Health Data

Digital Health offers huge potential for the NHS

Today marks Seventy years of the NHS, arguably the most loved and cherished institution within the UK. Yet in recent years, we have seen the NHS has become a victim of its own success. The innovations within the service are enabling people to live longer, but this has not come without its consequences.

As patients live longer, we see far more complex illnesses, which take longer to treat, and require a large amount of ongoing care once the patient is discharged. The knock-on effect of this is we see higher demand for social care than ever before, with providers struggling to meet the required supply needed to fulfil this ever-increasing demand.

These problems have meant that the political debate around the NHS has never been more toxic, with both main parties fighting over the matters that have caused the current issues, with few debates actually focusing on how we can improve the problems at hand.

The Government has marked the 70th anniversary, with a 10-year funding settlement, promising an extra £20 billion funding, per year, by 2023. This leaves NHS England with a task of great importance, spending this money efficiently and creatively, benefitting the patient directly.

I believe we are entering a really exciting time in healthcare, with the potential digital health and patient data offers. The enhanced ability and levels of digital health technologies, we are beginning to see huge potential for both patients and clinicians. Deploying these technologies in the correct areas and coupling them with more effective uses of patient data could go some way in helping the NHS meet the current demand for its services.

An exciting opportunity is empowering the patient with their health data. Trusts and CCGs across the UK are looking at ways they can improve patients immediate access to their health data. Some patients in the UK can now view their medical records online, giving them greater knowledge and awareness of their own health. This is beneficial for personal health management as patients are educated on the best ways to manage their illnesses, with the aims of avoiding a hospital admission.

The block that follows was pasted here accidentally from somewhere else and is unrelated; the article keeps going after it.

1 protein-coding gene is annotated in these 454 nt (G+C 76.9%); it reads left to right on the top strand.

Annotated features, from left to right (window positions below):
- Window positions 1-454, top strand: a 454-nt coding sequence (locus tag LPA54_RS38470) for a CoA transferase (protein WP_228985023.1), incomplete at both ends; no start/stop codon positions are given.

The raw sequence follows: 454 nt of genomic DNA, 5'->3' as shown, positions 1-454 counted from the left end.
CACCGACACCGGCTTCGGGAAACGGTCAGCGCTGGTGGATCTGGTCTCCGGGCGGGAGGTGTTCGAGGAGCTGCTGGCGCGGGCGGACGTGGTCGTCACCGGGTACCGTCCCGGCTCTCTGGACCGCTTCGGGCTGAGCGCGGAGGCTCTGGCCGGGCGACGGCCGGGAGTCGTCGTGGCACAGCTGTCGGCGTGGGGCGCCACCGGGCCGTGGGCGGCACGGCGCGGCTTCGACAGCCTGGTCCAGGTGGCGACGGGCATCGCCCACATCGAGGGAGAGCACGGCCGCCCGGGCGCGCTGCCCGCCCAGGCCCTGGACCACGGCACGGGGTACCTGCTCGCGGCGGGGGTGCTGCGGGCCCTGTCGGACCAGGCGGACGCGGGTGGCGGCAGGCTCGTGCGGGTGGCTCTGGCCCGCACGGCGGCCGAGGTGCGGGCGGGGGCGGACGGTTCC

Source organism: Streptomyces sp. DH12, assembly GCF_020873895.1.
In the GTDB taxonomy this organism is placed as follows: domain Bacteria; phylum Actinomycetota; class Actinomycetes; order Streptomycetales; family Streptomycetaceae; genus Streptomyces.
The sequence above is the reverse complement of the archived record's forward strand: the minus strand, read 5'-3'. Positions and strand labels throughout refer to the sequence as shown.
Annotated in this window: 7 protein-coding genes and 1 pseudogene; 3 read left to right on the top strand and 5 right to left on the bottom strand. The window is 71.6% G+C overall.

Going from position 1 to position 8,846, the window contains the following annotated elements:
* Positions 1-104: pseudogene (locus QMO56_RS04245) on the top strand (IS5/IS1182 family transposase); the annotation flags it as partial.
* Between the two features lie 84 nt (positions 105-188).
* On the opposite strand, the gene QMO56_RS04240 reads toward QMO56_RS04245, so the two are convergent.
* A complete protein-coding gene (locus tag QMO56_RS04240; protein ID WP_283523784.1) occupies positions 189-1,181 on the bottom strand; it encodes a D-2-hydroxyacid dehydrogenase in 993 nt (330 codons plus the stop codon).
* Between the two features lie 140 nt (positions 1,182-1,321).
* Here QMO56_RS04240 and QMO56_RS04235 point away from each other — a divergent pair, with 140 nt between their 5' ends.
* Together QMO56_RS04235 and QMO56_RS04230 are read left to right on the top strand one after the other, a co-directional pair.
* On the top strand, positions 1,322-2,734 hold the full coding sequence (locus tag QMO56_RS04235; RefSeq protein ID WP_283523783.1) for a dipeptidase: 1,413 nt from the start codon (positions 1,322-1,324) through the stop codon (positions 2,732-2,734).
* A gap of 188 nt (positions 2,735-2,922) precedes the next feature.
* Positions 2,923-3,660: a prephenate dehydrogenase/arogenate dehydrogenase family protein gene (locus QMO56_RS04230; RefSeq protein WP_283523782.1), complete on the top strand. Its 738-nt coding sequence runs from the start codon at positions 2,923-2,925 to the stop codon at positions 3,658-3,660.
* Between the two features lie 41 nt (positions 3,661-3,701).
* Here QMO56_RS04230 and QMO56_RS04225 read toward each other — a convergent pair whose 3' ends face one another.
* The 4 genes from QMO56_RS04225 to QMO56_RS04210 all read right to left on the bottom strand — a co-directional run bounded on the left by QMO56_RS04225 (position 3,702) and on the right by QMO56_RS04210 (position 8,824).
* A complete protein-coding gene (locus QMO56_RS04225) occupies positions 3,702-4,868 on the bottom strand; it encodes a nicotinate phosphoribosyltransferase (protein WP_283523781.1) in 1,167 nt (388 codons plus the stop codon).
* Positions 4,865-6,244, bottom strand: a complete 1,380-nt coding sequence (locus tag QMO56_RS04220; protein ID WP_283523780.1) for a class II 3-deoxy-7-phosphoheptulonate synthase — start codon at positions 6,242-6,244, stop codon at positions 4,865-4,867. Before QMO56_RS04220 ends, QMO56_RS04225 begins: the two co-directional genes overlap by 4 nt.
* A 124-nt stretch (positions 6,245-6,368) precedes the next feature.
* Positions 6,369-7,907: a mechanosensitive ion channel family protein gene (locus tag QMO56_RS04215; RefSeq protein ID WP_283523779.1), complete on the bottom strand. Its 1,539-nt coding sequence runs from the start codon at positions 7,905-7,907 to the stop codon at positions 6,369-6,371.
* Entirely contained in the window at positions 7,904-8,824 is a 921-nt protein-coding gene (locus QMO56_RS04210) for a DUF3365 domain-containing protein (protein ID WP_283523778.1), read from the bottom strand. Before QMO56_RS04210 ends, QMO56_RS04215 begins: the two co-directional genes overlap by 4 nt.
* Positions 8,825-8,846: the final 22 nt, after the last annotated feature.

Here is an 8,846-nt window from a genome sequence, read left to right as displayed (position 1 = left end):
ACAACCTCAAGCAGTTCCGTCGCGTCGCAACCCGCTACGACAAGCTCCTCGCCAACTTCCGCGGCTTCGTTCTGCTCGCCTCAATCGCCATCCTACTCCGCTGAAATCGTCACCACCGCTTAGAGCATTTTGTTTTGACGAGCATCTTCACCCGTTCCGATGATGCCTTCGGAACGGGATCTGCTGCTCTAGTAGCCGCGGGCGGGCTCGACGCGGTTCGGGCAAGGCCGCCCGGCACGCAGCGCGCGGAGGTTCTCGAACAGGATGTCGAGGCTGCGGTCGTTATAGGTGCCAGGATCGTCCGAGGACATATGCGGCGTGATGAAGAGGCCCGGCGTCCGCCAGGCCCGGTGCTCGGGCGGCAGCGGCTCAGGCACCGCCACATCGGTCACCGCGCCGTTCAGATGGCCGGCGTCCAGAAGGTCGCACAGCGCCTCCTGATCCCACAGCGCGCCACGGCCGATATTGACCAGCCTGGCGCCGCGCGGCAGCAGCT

Secondly, we are beginning to see applications designed specifically at empowering the patient with their own health management. Consentric by MyLife Digital is providing the personal-data management capabilities for the Diabetes Digital Coach test-bed – one of seven high-profile NHS England pilot projects targeting 5.5m diabetes sufferers. The aim is to equip them to manage their condition better using digital tools and data. Funded under the NHS Internet of Things (IoT) programme, the platform will go live this year.

Crucially, patients are completely in the driving seat. They can choose whether to share their data and with whom. Permissions are managed in a secure, central, cloud-based personal data ‘strongbox’. This can sit across any number of health-related or administration-based IT systems and connect to patient websites, mobile apps, and even wearable devices, acting as a single window to, control system for, and auditor of an individual’s data permissions.

This data, with the correct permissions, can then be accessed by clinicians, allowing them to have a much better understanding of their patient’s condition, with the aim of them being able to identify any problems that may arise sooner, again with the aim of keeping the patient out of hospital.

We believe, by empowering the patient with their health data, patients will be far more conscientious when it comes to managing their health conditions, leading to healthier lifestyles and the ability to manage their conditions without medical interventions, which will go some-way to relieving pressures on primary care.

Consentric can enabling applications offering a patient-centric styled service, the ability to be fully transparent with their patients over the uses of their data, ultimately leading to a trust to be built with the patient, allowing for more data to be shared across the wider healthcare community, delivering the patient with advanced insights and enhanced qualities of research for the wider community.

The potential digital health offers the NHS is exponential, when integrated, the most efficient health service in the world[1] will become even more so, and ultimately patient care outcomes can be improved, and in a less costly way, extremely relevant for the NHS. Investing now will mean the NHS can deliver extremely effective digital health solutions, empowering their patients and giving their staff better tools to carry out their jobs to an even greater level of expertise and care.


[1] Nick Triggle, 14th July 2017,


Harry Cromack

Policy Analyst